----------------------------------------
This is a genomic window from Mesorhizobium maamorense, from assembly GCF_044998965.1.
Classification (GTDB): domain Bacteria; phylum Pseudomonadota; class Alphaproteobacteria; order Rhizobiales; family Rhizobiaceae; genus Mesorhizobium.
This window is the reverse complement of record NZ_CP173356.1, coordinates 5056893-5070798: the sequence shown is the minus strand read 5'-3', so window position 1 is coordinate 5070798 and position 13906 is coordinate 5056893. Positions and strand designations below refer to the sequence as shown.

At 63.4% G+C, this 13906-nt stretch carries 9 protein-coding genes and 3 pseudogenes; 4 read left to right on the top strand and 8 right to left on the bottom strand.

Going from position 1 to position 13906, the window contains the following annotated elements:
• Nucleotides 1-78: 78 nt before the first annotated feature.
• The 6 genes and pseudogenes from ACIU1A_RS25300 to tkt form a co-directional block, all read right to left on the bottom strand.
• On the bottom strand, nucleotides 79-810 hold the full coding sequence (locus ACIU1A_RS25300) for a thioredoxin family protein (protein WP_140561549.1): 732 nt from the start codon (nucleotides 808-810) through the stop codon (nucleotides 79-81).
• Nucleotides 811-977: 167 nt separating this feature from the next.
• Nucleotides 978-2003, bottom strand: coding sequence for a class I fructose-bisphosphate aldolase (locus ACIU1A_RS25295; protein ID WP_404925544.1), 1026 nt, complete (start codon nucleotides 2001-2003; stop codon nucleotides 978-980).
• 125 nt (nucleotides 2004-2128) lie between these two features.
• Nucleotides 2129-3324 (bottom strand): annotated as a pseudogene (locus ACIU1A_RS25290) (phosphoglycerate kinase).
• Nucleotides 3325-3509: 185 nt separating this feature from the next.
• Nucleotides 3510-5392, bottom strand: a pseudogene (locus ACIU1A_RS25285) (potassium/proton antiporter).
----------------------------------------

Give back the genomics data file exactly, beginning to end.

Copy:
This is a genomic window from Mesorhizobium maamorense, from assembly GCF_044998965.1.
Classification (GTDB): domain Bacteria; phylum Pseudomonadota; class Alphaproteobacteria; order Rhizobiales; family Rhizobiaceae; genus Mesorhizobium.
This window is the reverse complement of record NZ_CP173356.1, coordinates 5056893-5070798: the sequence shown is the minus strand read 5'-3', so window position 1 is coordinate 5070798 and position 13906 is coordinate 5056893. Positions and strand designations below refer to the sequence as shown.

At 63.4% G+C, this 13906-nt stretch carries 9 protein-coding genes and 3 pseudogenes; 4 read left to right on the top strand and 8 right to left on the bottom strand.

Going from position 1 to position 13906, the window contains the following annotated elements:
• Nucleotides 1-78: 78 nt before the first annotated feature.
• The 6 genes and pseudogenes from ACIU1A_RS25300 to tkt form a co-directional block, all read right to left on the bottom strand.
• On the bottom strand, nucleotides 79-810 hold the full coding sequence (locus ACIU1A_RS25300) for a thioredoxin family protein (protein WP_140561549.1): 732 nt from the start codon (nucleotides 808-810) through the stop codon (nucleotides 79-81).
• Nucleotides 811-977: 167 nt separating this feature from the next.
• Nucleotides 978-2003, bottom strand: coding sequence for a class I fructose-bisphosphate aldolase (locus ACIU1A_RS25295; protein ID WP_404925544.1), 1026 nt, complete (start codon nucleotides 2001-2003; stop codon nucleotides 978-980).
• 125 nt (nucleotides 2004-2128) lie between these two features.
• Nucleotides 2129-3324 (bottom strand): annotated as a pseudogene (locus ACIU1A_RS25290) (phosphoglycerate kinase).
• Nucleotides 3325-3509: 185 nt separating this feature from the next.
• Nucleotides 3510-5392, bottom strand: a pseudogene (locus ACIU1A_RS25285) (potassium/proton antiporter).